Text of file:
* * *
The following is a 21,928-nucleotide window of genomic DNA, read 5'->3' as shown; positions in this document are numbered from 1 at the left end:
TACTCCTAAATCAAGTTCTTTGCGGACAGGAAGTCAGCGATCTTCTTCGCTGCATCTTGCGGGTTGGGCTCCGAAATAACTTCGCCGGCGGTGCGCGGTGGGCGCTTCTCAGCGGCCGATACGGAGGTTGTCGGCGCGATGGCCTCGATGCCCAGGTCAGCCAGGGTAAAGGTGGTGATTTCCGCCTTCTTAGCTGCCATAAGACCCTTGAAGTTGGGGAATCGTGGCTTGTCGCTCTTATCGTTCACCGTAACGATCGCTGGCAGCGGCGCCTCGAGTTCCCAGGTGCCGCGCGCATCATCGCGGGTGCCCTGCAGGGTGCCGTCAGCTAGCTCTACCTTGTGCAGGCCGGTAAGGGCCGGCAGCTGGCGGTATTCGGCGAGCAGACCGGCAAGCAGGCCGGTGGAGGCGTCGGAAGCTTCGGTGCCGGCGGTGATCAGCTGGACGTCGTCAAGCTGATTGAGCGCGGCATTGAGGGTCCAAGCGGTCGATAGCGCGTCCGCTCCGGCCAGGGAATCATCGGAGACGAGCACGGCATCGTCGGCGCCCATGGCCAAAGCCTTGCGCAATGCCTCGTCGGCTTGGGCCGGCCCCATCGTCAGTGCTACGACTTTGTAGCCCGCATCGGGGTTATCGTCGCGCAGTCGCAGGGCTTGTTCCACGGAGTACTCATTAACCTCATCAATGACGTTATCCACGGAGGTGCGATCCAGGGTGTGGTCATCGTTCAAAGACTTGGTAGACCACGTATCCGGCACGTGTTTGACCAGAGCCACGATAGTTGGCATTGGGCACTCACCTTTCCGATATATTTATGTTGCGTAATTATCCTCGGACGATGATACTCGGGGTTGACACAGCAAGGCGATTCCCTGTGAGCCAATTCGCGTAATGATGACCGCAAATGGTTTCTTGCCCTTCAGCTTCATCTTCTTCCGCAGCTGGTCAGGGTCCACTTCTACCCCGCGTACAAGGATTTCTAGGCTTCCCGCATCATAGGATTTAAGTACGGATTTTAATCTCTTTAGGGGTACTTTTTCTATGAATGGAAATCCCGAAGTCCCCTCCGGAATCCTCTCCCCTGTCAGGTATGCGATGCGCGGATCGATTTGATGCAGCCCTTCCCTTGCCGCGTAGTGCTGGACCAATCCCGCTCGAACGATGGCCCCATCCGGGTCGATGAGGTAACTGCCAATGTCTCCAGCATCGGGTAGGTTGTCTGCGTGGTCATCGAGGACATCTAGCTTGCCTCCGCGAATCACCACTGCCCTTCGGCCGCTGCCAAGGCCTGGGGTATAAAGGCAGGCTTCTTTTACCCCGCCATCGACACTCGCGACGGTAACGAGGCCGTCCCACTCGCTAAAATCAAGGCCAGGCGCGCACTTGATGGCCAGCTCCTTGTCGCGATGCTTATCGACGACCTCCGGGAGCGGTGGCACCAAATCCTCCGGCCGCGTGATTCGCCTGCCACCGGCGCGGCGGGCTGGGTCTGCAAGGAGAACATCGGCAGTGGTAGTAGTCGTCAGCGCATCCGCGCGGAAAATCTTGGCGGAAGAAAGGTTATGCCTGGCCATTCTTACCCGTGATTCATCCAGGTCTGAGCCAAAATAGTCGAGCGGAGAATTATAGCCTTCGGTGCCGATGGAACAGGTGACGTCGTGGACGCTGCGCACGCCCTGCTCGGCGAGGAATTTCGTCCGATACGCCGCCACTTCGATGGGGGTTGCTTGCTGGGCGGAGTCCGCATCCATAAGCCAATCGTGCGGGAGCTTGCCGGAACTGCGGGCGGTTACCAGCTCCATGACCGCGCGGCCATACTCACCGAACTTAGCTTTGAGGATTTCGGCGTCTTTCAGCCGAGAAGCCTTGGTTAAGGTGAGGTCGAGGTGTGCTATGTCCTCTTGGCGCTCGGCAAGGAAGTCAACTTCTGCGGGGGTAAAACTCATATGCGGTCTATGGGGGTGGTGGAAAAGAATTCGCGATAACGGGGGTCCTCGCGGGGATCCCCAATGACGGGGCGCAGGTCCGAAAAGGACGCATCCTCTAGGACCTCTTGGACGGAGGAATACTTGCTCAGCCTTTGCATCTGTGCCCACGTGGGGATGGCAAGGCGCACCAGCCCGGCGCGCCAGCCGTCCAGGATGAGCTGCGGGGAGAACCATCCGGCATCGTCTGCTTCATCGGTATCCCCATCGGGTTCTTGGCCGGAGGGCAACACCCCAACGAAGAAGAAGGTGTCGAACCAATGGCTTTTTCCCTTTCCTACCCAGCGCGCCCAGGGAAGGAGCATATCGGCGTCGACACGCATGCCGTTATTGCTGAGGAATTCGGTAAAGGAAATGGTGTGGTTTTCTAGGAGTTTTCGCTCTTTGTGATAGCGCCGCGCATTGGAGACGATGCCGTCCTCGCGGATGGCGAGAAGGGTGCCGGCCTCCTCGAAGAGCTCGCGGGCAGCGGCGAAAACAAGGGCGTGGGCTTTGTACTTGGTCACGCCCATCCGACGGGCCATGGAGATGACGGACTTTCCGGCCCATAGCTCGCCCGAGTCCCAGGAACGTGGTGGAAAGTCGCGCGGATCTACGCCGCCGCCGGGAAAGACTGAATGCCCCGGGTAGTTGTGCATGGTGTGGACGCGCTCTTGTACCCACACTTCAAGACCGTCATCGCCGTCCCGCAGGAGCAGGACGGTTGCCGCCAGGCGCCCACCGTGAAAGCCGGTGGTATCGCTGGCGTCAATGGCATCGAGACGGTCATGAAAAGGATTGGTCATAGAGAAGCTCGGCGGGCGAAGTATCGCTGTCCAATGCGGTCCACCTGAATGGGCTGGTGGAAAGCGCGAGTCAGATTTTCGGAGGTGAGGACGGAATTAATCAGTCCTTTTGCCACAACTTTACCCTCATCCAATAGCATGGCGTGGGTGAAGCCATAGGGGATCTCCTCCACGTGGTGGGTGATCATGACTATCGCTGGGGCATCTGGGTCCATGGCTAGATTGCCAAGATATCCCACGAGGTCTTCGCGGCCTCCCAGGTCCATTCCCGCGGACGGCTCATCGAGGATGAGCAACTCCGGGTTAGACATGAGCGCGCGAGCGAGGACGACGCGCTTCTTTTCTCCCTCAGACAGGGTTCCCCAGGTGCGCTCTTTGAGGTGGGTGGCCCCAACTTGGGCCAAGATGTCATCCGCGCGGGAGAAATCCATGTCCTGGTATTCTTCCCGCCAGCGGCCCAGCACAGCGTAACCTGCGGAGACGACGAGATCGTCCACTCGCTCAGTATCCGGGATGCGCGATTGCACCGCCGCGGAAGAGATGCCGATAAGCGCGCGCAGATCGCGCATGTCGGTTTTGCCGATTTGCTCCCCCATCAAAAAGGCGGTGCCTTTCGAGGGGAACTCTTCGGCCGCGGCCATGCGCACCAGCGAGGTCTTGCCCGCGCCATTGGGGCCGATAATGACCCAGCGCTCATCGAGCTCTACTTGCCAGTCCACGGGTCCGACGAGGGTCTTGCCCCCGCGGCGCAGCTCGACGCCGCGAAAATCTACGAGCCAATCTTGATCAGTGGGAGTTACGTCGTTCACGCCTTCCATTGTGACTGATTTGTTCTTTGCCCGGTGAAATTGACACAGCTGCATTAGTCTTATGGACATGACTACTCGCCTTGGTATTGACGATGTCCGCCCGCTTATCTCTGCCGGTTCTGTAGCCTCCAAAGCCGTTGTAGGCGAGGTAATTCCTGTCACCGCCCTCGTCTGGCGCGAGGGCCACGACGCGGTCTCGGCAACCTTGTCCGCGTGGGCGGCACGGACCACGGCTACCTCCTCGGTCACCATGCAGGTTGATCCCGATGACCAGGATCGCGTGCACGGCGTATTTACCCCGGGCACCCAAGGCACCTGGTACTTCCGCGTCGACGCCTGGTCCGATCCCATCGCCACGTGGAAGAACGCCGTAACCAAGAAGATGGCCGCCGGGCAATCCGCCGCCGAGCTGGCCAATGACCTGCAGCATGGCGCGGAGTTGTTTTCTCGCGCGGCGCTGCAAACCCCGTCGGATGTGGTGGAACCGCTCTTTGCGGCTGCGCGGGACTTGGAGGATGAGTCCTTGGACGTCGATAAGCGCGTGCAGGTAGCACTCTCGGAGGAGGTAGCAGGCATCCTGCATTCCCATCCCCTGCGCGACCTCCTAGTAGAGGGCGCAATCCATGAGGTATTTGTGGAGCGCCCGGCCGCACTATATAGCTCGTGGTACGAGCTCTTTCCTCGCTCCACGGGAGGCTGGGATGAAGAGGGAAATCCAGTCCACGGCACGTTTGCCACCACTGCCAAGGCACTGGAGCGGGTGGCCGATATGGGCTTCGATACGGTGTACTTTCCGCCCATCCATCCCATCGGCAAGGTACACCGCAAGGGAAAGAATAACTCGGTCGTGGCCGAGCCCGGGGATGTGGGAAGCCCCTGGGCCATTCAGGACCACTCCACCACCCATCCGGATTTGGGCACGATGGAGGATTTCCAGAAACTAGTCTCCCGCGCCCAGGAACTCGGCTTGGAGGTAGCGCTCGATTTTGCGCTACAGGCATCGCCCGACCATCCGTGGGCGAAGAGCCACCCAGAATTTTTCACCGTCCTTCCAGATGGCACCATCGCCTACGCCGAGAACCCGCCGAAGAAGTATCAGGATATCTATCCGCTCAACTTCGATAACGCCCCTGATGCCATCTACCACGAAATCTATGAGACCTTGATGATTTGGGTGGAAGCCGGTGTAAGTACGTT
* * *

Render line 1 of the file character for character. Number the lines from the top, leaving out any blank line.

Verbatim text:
The following is a 21,928-nucleotide window of genomic DNA, read 5'->3' as shown; positions in this document are numbered from 1 at the left end: